UQ students Rebecca Upton and Eva Kiriakoff (left and centre) with Uniquest's Suzanne Brangwin and Mel Dunn
UQ students Rebecca Upton and Eva Kiriakoff (left and centre) with Uniquest's Suzanne Brangwin and Mel Dunn
28 April 2011

A new internship program is helping University of Queensland students work with vulnerable communities overseas.

UQ Master of Development Practice student Rebecca Upton said it was very fulfilling to work on projects delivering real benefits for communities.

Ms Upton completed an internship in March with the International Development Division of UQ’s main commercialisation company UniQuest, and is now working part time for the expanding group.

“My passion lies with working in developing countries, so it’s been a fantastic experience to work with UniQuest, which has such a great reputation and involved with a lot of important projects overseas,” Ms Upton said.

“The internship has exposed me to a wide scope of the business; I’ve gained an incredible insight into the industry, and learnt so much. Ultimately, this is the type of work I’d like to continue with into the future.”

UniQuest’s International Development Division is one of Asia-Pacific’s leading university-owned development groups with clients including AusAID, NZAID, the Asian Development Bank and the World Bank.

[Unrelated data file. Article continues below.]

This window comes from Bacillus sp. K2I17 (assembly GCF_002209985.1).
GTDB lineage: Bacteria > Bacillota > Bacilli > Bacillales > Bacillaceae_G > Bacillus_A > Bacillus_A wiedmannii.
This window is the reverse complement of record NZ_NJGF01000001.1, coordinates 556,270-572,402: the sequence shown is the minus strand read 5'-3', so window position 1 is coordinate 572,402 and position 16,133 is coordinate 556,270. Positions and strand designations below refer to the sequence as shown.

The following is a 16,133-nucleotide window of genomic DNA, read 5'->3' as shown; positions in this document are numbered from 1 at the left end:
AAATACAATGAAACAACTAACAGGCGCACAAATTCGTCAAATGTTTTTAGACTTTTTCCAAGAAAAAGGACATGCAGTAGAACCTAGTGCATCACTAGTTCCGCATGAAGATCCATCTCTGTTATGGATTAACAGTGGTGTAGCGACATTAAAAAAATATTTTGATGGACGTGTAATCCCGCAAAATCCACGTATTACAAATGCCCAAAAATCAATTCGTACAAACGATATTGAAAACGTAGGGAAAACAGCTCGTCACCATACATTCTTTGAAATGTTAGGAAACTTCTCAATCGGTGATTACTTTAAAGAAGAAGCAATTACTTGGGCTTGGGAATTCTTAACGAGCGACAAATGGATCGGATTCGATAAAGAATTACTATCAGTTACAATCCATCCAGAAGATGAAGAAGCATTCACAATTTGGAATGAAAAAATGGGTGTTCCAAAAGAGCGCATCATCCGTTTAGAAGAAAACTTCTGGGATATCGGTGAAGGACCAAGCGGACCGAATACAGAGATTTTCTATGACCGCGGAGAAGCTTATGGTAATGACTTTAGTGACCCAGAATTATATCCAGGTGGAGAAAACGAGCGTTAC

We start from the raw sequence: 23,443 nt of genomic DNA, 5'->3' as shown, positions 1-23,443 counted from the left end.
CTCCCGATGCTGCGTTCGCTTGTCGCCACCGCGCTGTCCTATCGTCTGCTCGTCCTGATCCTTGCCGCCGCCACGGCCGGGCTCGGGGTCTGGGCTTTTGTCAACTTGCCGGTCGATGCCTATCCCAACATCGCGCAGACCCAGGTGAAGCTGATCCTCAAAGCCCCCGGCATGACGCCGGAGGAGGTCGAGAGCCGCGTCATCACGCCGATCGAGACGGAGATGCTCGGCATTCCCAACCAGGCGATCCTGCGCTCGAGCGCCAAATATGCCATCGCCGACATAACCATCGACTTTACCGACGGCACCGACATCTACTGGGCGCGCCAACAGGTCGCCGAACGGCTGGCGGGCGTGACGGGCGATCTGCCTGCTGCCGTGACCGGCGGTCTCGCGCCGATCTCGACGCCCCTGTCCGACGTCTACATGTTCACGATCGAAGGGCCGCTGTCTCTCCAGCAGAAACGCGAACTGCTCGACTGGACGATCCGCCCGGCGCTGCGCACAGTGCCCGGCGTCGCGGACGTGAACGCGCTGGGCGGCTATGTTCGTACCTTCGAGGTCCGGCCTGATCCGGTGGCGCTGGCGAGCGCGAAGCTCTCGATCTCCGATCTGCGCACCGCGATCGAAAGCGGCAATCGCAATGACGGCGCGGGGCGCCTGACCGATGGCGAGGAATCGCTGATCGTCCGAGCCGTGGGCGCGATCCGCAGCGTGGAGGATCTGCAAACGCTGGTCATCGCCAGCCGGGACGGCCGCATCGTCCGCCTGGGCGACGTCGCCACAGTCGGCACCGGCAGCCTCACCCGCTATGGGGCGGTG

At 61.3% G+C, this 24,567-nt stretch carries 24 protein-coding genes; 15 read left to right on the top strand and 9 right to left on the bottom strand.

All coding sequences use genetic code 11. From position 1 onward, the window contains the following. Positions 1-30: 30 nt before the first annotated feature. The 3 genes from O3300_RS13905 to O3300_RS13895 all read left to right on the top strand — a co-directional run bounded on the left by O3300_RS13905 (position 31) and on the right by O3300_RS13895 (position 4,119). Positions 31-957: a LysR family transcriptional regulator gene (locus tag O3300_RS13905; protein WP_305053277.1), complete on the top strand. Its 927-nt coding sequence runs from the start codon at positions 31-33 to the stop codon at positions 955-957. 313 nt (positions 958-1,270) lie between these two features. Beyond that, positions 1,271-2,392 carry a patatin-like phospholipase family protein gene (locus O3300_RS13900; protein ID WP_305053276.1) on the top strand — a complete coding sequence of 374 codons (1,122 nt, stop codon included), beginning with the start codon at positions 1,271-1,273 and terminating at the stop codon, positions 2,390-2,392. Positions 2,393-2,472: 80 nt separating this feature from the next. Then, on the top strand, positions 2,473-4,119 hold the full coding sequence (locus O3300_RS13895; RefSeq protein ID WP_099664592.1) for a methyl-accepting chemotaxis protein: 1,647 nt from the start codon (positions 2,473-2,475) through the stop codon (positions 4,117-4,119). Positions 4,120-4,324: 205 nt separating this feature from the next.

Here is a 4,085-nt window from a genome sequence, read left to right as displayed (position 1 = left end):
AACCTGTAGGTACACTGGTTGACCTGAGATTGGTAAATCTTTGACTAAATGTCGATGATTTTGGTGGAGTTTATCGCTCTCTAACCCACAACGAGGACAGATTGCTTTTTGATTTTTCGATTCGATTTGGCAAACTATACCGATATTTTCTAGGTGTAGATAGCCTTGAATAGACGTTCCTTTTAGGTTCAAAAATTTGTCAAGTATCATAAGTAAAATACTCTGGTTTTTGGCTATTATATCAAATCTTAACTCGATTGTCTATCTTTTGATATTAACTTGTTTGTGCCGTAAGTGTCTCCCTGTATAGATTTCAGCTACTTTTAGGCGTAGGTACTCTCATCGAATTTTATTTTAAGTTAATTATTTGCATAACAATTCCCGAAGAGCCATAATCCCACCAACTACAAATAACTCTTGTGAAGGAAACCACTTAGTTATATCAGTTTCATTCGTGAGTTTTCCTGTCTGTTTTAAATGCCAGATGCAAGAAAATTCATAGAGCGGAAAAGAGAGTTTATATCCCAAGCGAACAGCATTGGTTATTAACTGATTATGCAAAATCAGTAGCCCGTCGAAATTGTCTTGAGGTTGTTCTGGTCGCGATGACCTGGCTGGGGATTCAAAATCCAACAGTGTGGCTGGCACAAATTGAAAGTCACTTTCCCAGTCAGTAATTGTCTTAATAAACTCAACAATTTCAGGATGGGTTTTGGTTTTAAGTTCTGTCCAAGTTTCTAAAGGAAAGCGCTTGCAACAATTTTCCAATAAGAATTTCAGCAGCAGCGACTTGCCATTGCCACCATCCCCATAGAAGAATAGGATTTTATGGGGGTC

The internship program was implemented as part of a closer working relationship between UniQuest and the Faculty of Social and Behavioural Sciences (SBS).

International Development Division General Manager Mel Dunn said the collaboration set UniQuest apart from its competitors and enhanced UQ’s contribution to international development and engagement objectives.

“UniQuest’s technical expertise and program management in international development has always been significantly enhanced by UQ’s resources and capabilities, and now we are directly accessing the latest learning in the sector and applying it to our work with communities,” Mr Dunn said.

“The internship program has been terrific and is a clear example of the ‘UQ Advantage’ that is attracting postgraduate students to Brisbane. Students are gaining an additional level of exposure to the development sector, and UniQuest is getting smart, enthused people to join our team and contribute to fresh solutions for our clients.”

Executive Dean of the SBS Faculty Professor David de Vaus said he wasn’t aware of any other Australian university that had on campus access to an international development company.

“UQ students have an extraordinary opportunity to apply their theoretical training while also leveraging the expertise of development sector professionals,” he said.

A similar internship program also operates in UniQuest’s Technology Commercialisation Division, with up to eight UQ Business School students each semester given the opportunity to work as technology analysts within the company.

Further information about UniQuest’s internship programs can be found at www.uniquest.com.au/internships

Media: Leanne Wyvill (+61 7 3365 4037, 0409 767 199, l.wyvill@uniquest.com.au)